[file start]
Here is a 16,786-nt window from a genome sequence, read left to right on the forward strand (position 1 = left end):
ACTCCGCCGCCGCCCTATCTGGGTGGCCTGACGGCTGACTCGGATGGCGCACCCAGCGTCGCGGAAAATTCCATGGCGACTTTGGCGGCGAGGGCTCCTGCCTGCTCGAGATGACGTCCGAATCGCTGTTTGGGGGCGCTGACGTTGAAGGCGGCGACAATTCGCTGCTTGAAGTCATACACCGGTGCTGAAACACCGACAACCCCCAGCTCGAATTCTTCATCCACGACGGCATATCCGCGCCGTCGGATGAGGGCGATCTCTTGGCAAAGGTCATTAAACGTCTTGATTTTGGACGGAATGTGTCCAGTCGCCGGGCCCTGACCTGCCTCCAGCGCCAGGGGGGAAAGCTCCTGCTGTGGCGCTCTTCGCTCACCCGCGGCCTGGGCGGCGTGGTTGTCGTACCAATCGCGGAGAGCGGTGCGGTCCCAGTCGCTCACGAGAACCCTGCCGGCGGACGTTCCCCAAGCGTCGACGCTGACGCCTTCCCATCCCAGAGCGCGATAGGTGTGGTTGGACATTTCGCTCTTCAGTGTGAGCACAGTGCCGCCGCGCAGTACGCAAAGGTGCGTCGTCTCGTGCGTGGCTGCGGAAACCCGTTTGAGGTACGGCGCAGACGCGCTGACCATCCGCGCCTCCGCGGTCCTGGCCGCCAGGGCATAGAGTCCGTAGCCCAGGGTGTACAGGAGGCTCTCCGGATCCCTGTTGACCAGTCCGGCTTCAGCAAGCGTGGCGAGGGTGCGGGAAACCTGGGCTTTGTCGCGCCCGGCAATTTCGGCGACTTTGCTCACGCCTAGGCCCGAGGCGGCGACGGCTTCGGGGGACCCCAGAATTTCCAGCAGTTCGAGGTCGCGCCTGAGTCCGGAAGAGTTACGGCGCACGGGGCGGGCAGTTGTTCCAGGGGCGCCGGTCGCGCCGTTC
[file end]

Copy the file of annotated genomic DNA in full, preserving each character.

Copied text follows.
Here is a 16,786-nt window from a genome sequence, read left to right on the forward strand (position 1 = left end):
ACTCCGCCGCCGCCCTATCTGGGTGGCCTGACGGCTGACTCGGATGGCGCACCCAGCGTCGCGGAAAATTCCATGGCGACTTTGGCGGCGAGGGCTCCTGCCTGCTCGAGATGACGTCCGAATCGCTGTTTGGGGGCGCTGACGTTGAAGGCGGCGACAATTCGCTGCTTGAAGTCATACACCGGTGCTGAAACACCGACAACCCCCAGCTCGAATTCTTCATCCACGACGGCATATCCGCGCCGTCGGATGAGGGCGATCTCTTGGCAAAGGTCATTAAACGTCTTGATTTTGGACGGAATGTGTCCAGTCGCCGGGCCCTGACCTGCCTCCAGCGCCAGGGGGGAAAGCTCCTGCTGTGGCGCTCTTCGCTCACCCGCGGCCTGGGCGGCGTGGTTGTCGTACCAATCGCGGAGAGCGGTGCGGTCCCAGTCGCTCACGAGAACCCTGCCGGCGGACGTTCCCCAAGCGTCGACGCTGACGCCTTCCCATCCCAGAGCGCGATAGGTGTGGTTGGACATTTCGCTCTTCAGTGTGAGCACAGTGCCGCCGCGCAGTACGCAAAGGTGCGTCGTCTCGTGCGTGGCTGCGGAAACCCGTTTGAGGTACGGCGCAGACGCGCTGACCATCCGCGCCTCCGCGGTCCTGGCCGCCAGGGCATAGAGTCCGTAGCCCAGGGTGTACAGGAGGCTCTCCGGATCCCTGTTGACCAGTCCGGCTTCAGCAAGCGTGGCGAGGGTGCGGGAAACCTGGGCTTTGTCGCGCCCGGCAATTTCGGCGACTTTGCTCACGCCTAGGCCCGAGGCGGCGACGGCTTCGGGGGACCCCAGAATTTCCAGCAGTTCGAGGTCGCGCCTGAGTCCGGAAGAGTTACGGCGCACGGGGCGGGCAGTTGTTCCAGGGGCGCCGGTCGCGCCGTTC